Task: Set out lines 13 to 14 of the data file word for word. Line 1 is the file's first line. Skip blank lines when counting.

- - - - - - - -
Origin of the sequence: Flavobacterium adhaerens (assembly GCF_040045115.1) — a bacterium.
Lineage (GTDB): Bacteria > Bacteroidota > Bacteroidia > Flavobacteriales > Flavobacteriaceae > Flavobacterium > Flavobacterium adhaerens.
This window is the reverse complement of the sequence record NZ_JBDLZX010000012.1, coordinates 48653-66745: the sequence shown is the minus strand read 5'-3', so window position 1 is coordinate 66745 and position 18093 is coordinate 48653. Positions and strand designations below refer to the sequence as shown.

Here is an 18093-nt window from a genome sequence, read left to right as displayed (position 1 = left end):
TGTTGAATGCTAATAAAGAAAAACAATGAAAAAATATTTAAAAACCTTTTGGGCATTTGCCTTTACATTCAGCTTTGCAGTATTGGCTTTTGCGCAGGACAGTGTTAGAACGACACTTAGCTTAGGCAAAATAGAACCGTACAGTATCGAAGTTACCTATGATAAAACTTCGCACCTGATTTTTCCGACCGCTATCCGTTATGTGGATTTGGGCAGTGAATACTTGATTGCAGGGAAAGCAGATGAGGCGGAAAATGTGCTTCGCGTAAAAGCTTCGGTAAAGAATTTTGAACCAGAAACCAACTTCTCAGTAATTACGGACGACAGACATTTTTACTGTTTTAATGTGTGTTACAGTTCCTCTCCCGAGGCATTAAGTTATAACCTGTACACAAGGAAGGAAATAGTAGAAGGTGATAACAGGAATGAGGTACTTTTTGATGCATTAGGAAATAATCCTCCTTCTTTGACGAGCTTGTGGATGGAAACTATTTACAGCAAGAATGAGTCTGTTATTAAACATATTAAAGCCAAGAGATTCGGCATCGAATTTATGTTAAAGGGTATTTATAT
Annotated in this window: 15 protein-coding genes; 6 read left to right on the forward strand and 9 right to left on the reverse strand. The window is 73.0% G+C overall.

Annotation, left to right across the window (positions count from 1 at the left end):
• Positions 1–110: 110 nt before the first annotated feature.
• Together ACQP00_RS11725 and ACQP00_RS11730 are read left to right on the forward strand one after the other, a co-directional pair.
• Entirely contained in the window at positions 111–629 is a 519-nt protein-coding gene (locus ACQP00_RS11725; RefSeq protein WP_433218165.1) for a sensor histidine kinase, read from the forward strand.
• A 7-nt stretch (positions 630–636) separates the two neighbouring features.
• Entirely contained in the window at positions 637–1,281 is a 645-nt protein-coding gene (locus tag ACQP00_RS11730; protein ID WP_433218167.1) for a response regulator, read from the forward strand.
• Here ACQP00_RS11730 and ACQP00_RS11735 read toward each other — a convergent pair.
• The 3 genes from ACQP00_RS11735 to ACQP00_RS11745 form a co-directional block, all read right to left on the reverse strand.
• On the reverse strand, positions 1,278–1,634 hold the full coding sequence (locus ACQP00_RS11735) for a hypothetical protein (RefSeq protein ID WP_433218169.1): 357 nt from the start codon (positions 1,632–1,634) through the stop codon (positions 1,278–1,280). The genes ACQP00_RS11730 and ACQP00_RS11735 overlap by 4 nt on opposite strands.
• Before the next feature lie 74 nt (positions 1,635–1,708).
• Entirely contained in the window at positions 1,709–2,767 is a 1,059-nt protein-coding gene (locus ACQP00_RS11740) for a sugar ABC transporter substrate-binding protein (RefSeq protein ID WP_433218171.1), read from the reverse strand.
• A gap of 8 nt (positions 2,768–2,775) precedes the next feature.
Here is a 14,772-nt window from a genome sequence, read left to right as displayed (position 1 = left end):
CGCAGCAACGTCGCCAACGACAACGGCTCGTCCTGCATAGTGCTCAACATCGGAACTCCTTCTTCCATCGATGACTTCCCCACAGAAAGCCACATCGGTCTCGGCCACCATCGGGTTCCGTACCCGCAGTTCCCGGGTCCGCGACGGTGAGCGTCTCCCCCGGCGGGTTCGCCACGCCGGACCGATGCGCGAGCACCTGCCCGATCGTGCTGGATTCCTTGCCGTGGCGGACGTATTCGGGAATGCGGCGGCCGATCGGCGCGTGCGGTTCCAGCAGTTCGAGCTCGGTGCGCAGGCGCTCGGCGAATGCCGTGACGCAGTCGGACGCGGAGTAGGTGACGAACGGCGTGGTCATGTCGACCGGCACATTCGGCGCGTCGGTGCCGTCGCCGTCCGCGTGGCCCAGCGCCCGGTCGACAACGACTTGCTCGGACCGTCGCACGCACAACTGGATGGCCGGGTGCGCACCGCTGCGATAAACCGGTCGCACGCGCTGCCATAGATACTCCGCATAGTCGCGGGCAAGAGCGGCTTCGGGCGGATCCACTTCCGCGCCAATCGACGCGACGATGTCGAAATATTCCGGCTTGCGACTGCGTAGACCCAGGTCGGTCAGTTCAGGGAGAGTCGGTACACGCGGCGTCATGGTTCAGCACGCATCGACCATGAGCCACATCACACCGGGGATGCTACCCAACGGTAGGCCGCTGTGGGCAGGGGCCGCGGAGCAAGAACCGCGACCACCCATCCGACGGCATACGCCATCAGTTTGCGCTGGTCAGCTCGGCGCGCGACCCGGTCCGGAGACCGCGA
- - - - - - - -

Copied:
• Here ACQP00_RS11730 and ACQP00_RS11735 read toward each other — a convergent pair.
• The 3 genes from ACQP00_RS11735 to ACQP00_RS11745 form a co-directional block, all read right to left on the reverse strand.